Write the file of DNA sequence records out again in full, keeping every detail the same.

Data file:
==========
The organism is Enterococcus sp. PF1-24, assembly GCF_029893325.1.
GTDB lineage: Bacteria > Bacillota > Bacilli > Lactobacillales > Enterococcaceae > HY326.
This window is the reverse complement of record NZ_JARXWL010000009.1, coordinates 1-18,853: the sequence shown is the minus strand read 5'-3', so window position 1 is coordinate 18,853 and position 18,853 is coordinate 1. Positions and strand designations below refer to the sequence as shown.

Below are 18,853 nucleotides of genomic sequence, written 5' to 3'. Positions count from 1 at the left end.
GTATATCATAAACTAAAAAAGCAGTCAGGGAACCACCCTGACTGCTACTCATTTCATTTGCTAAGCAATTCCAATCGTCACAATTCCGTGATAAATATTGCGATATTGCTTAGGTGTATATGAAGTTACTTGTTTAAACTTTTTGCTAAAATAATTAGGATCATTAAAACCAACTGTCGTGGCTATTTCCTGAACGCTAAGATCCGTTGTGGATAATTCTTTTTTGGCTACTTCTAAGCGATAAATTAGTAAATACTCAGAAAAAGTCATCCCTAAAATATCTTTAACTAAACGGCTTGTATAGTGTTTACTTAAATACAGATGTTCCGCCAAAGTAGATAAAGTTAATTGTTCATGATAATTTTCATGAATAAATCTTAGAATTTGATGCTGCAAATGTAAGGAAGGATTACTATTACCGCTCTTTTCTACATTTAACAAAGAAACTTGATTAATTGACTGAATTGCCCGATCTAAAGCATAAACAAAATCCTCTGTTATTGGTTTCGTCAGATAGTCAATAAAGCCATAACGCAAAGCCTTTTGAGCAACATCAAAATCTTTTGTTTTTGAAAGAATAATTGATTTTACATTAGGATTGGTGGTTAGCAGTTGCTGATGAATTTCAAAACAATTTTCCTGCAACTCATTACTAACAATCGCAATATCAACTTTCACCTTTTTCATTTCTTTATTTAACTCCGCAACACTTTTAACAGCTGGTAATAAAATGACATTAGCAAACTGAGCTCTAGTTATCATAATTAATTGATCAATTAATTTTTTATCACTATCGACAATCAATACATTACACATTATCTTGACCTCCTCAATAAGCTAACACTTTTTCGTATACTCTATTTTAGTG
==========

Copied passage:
The organism is Enterococcus sp. PF1-24, assembly GCF_029893325.1.
GTDB lineage: Bacteria > Bacillota > Bacilli > Lactobacillales > Enterococcaceae > HY326.
This window is the reverse complement of record NZ_JARXWL010000009.1, coordinates 1-18,853: the sequence shown is the minus strand read 5'-3', so window position 1 is coordinate 18,853 and position 18,853 is coordinate 1. Positions and strand designations below refer to the sequence as shown.

Below are 18,853 nucleotides of genomic sequence, written 5' to 3'. Positions count from 1 at the left end.
GTATATCATAAACTAAAAAAGCAGTCAGGGAACCACCCTGACTGCTACTCATTTCATTTGCTAAGCAATTCCAATCGTCACAATTCCGTGATAAATATTGCGATATTGCTTAGGTGTATATGAAGTTACTTGTTTAAACTTTTTGCTAAAATAATTAGGATCATTAAAACCAACTGTCGTGGCTATTTCCTGAACGCTAAGATCCGTTGTGGATAATTCTTTTTTGGCTACTTCTAAGCGATAAATTAGTAAATACTCAGAAAAAGTCATCCCTAAAATATCTTTAACTAAACGGCTTGTATAGTGTTTACTTAAATACAGATGTTCCGCCAAAGTAGATAAAGTTAATTGTTCATGATAATTTTCATGAATAAATCTTAGAATTTGATGCTGCAAATGTAAGGAAGGATTACTATTACCGCTCTTTTCTACATTTAACAAAGAAACTTGATTAATTGACTGAATTGCCCGATCTAAAGCATAAACAAAATCCTCTGTTATTGGTTTCGTCAGATAGTCAATAAAGCCATAACGCAAAGCCTTTTGAGCAACATCAAAATCTTTTGTTTTTGAAAGAATAATTGATTTTACATTAGGATTGGTGGTTAGCAGTTGCTGATGAATTTCAAAACAATTTTCCTGCAACTCATTACTAACAATCGCAATATCAACTTTCACCTTTTTCATTTCTTTATTTAACTCCGCAACACTTTTAACAGCTGGTAATAAAATGACATTAGCAAACTGAGCTCTAGTTATCATAATTAATTGATCAATTAATTTTTTATCACTATCGACAATCAATACATTACACATTATCTTGACCTCCTCAATAAGCTAACACTTTTTCGTATACTCTATTTTAGTG